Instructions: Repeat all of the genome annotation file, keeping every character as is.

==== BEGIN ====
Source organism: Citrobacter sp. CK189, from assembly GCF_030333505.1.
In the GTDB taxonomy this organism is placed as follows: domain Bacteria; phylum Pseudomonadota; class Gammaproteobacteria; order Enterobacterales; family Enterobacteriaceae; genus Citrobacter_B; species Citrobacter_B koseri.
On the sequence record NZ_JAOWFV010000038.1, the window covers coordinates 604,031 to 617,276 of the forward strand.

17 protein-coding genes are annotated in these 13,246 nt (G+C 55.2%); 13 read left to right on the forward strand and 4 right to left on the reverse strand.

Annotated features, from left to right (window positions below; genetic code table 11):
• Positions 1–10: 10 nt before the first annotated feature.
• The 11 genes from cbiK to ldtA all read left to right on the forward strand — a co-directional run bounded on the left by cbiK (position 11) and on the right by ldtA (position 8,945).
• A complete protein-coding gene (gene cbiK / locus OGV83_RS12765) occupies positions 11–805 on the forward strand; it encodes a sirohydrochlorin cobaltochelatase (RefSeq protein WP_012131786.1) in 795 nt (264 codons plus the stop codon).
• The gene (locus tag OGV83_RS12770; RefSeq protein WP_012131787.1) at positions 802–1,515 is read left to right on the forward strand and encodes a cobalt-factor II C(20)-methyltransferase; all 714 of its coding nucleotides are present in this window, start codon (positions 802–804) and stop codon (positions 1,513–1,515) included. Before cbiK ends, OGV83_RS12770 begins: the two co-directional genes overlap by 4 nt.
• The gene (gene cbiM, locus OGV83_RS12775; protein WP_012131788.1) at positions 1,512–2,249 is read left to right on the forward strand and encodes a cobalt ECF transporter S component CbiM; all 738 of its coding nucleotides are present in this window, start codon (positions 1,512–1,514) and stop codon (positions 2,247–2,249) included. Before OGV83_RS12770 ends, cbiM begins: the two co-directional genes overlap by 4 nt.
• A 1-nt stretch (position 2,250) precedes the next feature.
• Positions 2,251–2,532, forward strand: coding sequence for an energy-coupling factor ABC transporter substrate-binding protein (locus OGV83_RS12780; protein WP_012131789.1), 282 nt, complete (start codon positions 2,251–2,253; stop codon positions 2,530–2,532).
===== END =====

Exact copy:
Source organism: Citrobacter sp. CK189, from assembly GCF_030333505.1.
In the GTDB taxonomy this organism is placed as follows: domain Bacteria; phylum Pseudomonadota; class Gammaproteobacteria; order Enterobacterales; family Enterobacteriaceae; genus Citrobacter_B; species Citrobacter_B koseri.
On the sequence record NZ_JAOWFV010000038.1, the window covers coordinates 604,031 to 617,276 of the forward strand.

17 protein-coding genes are annotated in these 13,246 nt (G+C 55.2%); 13 read left to right on the forward strand and 4 right to left on the reverse strand.

Annotated features, from left to right (window positions below; genetic code table 11):
• Positions 1–10: 10 nt before the first annotated feature.
• The 11 genes from cbiK to ldtA all read left to right on the forward strand — a co-directional run bounded on the left by cbiK (position 11) and on the right by ldtA (position 8,945).
• A complete protein-coding gene (gene cbiK / locus OGV83_RS12765) occupies positions 11–805 on the forward strand; it encodes a sirohydrochlorin cobaltochelatase (RefSeq protein WP_012131786.1) in 795 nt (264 codons plus the stop codon).
• The gene (locus tag OGV83_RS12770; RefSeq protein WP_012131787.1) at positions 802–1,515 is read left to right on the forward strand and encodes a cobalt-factor II C(20)-methyltransferase; all 714 of its coding nucleotides are present in this window, start codon (positions 802–804) and stop codon (positions 1,513–1,515) included. Before cbiK ends, OGV83_RS12770 begins: the two co-directional genes overlap by 4 nt.
• The gene (gene cbiM, locus OGV83_RS12775; protein WP_012131788.1) at positions 1,512–2,249 is read left to right on the forward strand and encodes a cobalt ECF transporter S component CbiM; all 738 of its coding nucleotides are present in this window, start codon (positions 1,512–1,514) and stop codon (positions 2,247–2,249) included. Before OGV83_RS12770 ends, cbiM begins: the two co-directional genes overlap by 4 nt.
• A 1-nt stretch (position 2,250) precedes the next feature.
• Positions 2,251–2,532, forward strand: coding sequence for an energy-coupling factor ABC transporter substrate-binding protein (locus OGV83_RS12780; protein WP_012131789.1), 282 nt, complete (start codon positions 2,251–2,253; stop codon positions 2,530–2,532).